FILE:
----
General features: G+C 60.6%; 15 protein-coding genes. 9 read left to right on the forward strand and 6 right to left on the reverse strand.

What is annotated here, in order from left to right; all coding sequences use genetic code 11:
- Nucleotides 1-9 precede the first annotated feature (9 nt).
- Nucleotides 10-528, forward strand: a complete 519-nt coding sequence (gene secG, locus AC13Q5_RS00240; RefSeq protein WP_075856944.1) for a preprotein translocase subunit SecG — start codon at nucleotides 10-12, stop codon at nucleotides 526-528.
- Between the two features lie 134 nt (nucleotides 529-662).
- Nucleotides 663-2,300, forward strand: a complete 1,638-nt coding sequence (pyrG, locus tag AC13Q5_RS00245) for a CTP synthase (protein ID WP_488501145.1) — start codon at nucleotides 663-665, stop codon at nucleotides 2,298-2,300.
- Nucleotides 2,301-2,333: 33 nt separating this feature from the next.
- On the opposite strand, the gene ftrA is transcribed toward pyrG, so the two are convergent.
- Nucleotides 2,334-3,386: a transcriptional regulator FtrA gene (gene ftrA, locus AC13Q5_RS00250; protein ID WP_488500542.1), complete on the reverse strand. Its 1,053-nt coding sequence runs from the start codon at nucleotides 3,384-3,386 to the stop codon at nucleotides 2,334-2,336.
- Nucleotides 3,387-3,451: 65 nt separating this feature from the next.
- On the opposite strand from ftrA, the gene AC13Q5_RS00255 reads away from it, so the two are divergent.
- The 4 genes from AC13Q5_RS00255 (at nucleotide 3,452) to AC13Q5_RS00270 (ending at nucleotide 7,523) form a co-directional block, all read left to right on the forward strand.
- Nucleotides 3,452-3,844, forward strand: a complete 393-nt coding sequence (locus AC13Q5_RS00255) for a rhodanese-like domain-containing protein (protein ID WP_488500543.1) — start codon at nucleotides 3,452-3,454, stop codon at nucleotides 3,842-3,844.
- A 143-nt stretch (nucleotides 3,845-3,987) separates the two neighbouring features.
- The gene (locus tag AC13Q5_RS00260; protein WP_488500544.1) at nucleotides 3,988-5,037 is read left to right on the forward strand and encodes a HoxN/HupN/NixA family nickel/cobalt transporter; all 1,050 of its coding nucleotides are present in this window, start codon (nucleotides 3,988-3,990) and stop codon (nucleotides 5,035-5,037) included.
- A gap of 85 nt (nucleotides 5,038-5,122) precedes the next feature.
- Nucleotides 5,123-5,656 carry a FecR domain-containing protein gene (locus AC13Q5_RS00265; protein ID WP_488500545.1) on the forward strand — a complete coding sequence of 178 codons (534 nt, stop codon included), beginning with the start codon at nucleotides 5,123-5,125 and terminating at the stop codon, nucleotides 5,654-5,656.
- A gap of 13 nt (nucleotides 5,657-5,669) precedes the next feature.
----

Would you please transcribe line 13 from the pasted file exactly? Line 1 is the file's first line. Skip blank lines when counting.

- Nucleotides 3,452-3,844, forward strand: a complete 393-nt coding sequence (locus AC13Q5_RS00255) for a rhodanese-like domain-containing protein (protein ID WP_488500543.1) — start codon at nucleotides 3,452-3,454, stop codon at nucleotides 3,842-3,844.